4. Bill Campbell (Philadelphia Warriors/76ers)
Bill Campbell did the Warriors starting in the 1950s and later in the 60s when the 76ers moved to Philadelphia from Syracuse. The popular Merrill Reese, Voice of the Eagles and a Philadelphia native, told me that the late Campbell was the best Philly play-by-play man ever, certainly the most versatile. Campbell also did the Phillies and Eagles. Bill was behind the mic for the only live broadcast of the Knicks-Warriors game on March 2, 1962. That was when Wilt Chamberlain scored 100 points. The final quarter of the radio broadcast is available on YouTube.
5. Buddy Blattner (St. Louis Hawks)
Not many recordings remain from the NBA’s 1950s. The oldest I was able to find on YouTube was the final game of the 1958 NBA championship when the St. Louis Hawks knocked off the defending champion Celtics for the title. Blattner was excellent. When the Hawks moved from Milwaukee to St. Louis in 1955, he became the team’s voice. Hawks center Ed Macauley said. “His delivery was great. His voice was always friendly. He was never screaming. Everyone liked him. He never took cheap shots at anybody.”
6. Les Keiter (Knicks/76ers)
Keiter did Knicks games in the mid 1950s and although he and Glickman had a running rivalry, Keiter was fast and can turn a word. Clichés, Marty would say, derisively. Les didn’t give the score, rather, “The arithmetic reads.” While Glickman erupted with “swish,” Keiter would say, “He tickled the twine.” Marv Albert who would later grow into the league’s popular national broadcaster was influenced considerably by both Glickman and Keiter. “In the air, in the bucket!”
7. Hilliard Gates (Fort Wayne Pistons)
One of the all-time best play-by-play sportscasters in Indiana history, Gates did lots of hoops in the Hoosier state, including all those fabled high school championships. He was behind the mic for the Fort Wayne Pistons before they moved to Detroit in 1957. Gates and Glickman shared the microphone for the NBA’s first ever All-Star Game in 1951 in Boston. Glickman told me on a couple occasions that Hilliard was “quite good!” Network standout Chris Schenkel, said of Gates, “I always called him my hero.” Chris was from Indiana.
8. Jim McKechnie (Syracuse Nationals)
His dad Bill McKechnie managed the Pirates and Reds. Jim was the Voice of the Syracuse Nats from the early 50s until they moved to Philly in 1963. He authored the line,”Yes,” for a made basket. For road games, McKechnie translated symbols and abbreviations off the wire to recreate the broadcast for Syracuse listeners. It is said that when the ticker tape of information broke, he envisioned something plausible and presented it on-air. Once communication was reestablished, McKechnie discovered that he was only a few points off with his guessing game.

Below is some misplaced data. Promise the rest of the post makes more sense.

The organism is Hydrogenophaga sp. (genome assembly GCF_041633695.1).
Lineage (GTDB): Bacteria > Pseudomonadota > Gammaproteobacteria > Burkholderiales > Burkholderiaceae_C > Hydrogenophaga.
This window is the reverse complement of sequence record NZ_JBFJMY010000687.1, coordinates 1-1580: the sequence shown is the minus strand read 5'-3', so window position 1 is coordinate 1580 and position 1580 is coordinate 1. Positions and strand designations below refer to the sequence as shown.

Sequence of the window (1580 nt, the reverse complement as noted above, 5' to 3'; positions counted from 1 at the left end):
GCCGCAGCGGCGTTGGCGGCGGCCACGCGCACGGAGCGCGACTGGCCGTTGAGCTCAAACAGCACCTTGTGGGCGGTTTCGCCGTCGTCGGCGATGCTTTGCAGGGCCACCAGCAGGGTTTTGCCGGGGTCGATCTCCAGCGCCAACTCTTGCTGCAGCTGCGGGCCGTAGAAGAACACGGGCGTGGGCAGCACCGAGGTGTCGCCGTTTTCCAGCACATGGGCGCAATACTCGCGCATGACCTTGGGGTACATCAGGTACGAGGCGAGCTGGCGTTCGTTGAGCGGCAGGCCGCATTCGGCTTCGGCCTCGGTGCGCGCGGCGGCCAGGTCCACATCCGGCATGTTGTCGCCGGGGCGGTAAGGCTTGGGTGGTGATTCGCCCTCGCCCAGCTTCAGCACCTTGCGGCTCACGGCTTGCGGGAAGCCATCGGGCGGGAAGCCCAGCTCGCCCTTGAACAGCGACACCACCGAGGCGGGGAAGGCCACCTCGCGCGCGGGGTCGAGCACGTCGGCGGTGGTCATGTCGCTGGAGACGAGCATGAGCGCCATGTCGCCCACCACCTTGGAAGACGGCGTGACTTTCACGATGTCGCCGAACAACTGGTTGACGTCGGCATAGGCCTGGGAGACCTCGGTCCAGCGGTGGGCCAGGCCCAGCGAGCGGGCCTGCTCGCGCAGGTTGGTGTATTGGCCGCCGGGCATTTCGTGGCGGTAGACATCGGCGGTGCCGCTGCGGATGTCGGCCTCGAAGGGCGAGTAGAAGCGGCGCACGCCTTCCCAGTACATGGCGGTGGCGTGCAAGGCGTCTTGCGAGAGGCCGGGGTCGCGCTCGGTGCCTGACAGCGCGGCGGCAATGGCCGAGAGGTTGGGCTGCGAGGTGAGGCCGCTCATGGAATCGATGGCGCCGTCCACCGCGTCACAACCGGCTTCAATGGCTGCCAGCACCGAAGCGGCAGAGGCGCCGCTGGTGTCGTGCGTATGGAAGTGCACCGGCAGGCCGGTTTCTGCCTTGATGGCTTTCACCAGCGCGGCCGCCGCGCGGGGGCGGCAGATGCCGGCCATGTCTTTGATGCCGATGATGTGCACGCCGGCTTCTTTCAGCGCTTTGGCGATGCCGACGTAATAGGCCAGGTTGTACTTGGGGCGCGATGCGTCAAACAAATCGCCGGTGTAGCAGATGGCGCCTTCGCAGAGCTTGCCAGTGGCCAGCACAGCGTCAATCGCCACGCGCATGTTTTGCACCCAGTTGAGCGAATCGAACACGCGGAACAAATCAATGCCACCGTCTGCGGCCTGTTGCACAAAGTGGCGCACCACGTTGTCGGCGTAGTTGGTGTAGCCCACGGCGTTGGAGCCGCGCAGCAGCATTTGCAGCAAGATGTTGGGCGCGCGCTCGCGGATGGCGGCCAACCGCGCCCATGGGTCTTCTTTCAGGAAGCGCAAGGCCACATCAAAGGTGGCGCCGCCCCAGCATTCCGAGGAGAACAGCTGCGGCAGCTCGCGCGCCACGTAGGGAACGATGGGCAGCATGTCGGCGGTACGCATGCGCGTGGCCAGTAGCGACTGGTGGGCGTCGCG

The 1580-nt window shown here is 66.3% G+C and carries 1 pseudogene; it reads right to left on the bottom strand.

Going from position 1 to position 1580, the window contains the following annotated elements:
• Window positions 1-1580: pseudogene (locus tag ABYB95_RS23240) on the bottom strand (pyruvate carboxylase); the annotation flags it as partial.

9. Dick Enroth (Minneapolis Lakers)
The Lakers were originally members of the NBL but jumped to the rival BAA a year before the merger in 1949. Enroth did the Lakers play-by-play beginning in 1948. He remained with the club through the 1958-59 season. Records indicate that Enroth didn’t announce Lakers games their last season in Minneapolis. While he did other sports including Gophers basketball, he was also the first announcer for the Vikings in 1961. Dick is best associated with the great Lakers’ teams at the time led by George Mikan. The Lakers won five NBA titles during their Minneapolis years.
10. Curt Gowdy (Celtics/NBC)
He didn’t do a ton of NBA and never beyond the early 1960s. Curt, the network TV icon, did the Celtics before Most. At the time, he was the Voice of the Red Sox. He told me that the Celtics ownership promised to pay him but that he never got a dime. Known for football and baseball, Curt believed that basketball was his best sport. He played the game at the University of Wyoming. When he was in New York working with Mel Allen on Yankees broadcasts (1949 and 50), he did some Knicks games from time-to-time with Marty Glickman. Gowdy also did some NBA in the 50s and early 60s on NBC Television, filling in for Lindsey Nelson.
11. Ed Kennedy (Cincinnati Royals)
The Rochester Royals moved to Cincinnati in 1957. Ed Kennedy broadcast Cincinnati Royals games from 1959-60 through 1967-68 on several Cincinnati radio stations. Beginning in 1969-70 and through 1971-72, Kennedy did the games on television. The club then moved to Kansas City. For many of his seasons in Cincy, he chronicled the great Oscar Robertson. Kennedy was described to me as being somewhat philosophical on-air. He apparently presided with less of a traditional play-by-play orthodoxy. Kennedy was more of the listener’s ‘friend at the game.’
12. Jim Gordon (Syracuse Nats/Knicks)
Jim arrived in New York after working some NBA games in Syracuse. He lived in his mom’s house with his young family when he first came down to NY, until he found some work. In the mid 50s, Gordon backed up Les Keiter and Marty Glickman on Knicks games. He covered the team again later in the 60s and 70s on both radio and TV. Basketball was his best sport. He was fast and had a good feel for the game. Gordon did some of the great Knicks’ playoff run in the 1970s. He also did the first Knicks game ever played in the current Madison Square Garden on February, 14, 1968. It was on Channel 9, WWOR-TV.